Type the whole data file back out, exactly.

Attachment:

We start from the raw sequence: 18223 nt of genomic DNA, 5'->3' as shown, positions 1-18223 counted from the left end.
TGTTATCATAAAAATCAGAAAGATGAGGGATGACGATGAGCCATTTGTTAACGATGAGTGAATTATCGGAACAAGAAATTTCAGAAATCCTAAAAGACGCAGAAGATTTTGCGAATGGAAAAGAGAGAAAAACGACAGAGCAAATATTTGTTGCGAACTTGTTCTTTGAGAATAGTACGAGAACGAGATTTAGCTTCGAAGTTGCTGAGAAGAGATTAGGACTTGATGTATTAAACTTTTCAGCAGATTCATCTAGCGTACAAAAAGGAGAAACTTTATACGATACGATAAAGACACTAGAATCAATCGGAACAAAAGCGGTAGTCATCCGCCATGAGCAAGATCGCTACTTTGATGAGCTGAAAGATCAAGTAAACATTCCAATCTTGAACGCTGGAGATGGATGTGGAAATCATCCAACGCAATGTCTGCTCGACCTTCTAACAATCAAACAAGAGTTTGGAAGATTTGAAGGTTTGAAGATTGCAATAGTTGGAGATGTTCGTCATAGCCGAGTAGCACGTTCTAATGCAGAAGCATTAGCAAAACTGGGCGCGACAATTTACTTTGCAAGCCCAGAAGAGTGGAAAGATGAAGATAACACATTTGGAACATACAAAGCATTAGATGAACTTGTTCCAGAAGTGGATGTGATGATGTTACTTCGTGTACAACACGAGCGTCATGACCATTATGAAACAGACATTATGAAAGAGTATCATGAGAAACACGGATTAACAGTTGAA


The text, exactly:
We start from the raw sequence: 18223 nt of genomic DNA, 5'->3' as shown, positions 1-18223 counted from the left end.
TGTTATCATAAAAATCAGAAAGATGAGGGATGACGATGAGCCATTTGTTAACGATGAGTGAATTATCGGAACAAGAAATTTCAGAAATCCTAAAAGACGCAGAAGATTTTGCGAATGGAAAAGAGAGAAAAACGACAGAGCAAATATTTGTTGCGAACTTGTTCTTTGAGAATAGTACGAGAACGAGATTTAGCTTCGAAGTTGCTGAGAAGAGATTAGGACTTGATGTATTAAACTTTTCAGCAGATTCATCTAGCGTACAAAAAGGAGAAACTTTATACGATACGATAAAGACACTAGAATCAATCGGAACAAAAGCGGTAGTCATCCGCCATGAGCAAGATCGCTACTTTGATGAGCTGAAAGATCAAGTAAACATTCCAATCTTGAACGCTGGAGATGGATGTGGAAATCATCCAACGCAATGTCTGCTCGACCTTCTAACAATCAAACAAGAGTTTGGAAGATTTGAAGGTTTGAAGATTGCAATAGTTGGAGATGTTCGTCATAGCCGAGTAGCACGTTCTAATGCAGAAGCATTAGCAAAACTGGGCGCGACAATTTACTTTGCAAGCCCAGAAGAGTGGAAAGATGAAGATAACACATTTGGAACATACAAAGCATTAGATGAACTTGTTCCAGAAGTGGATGTGATGATGTTACTTCGTGTACAACACGAGCGTCATGACCATTATGAAACAGACATTATGAAAGAGTATCATGAGAAACACGGATTAACAGTTGAA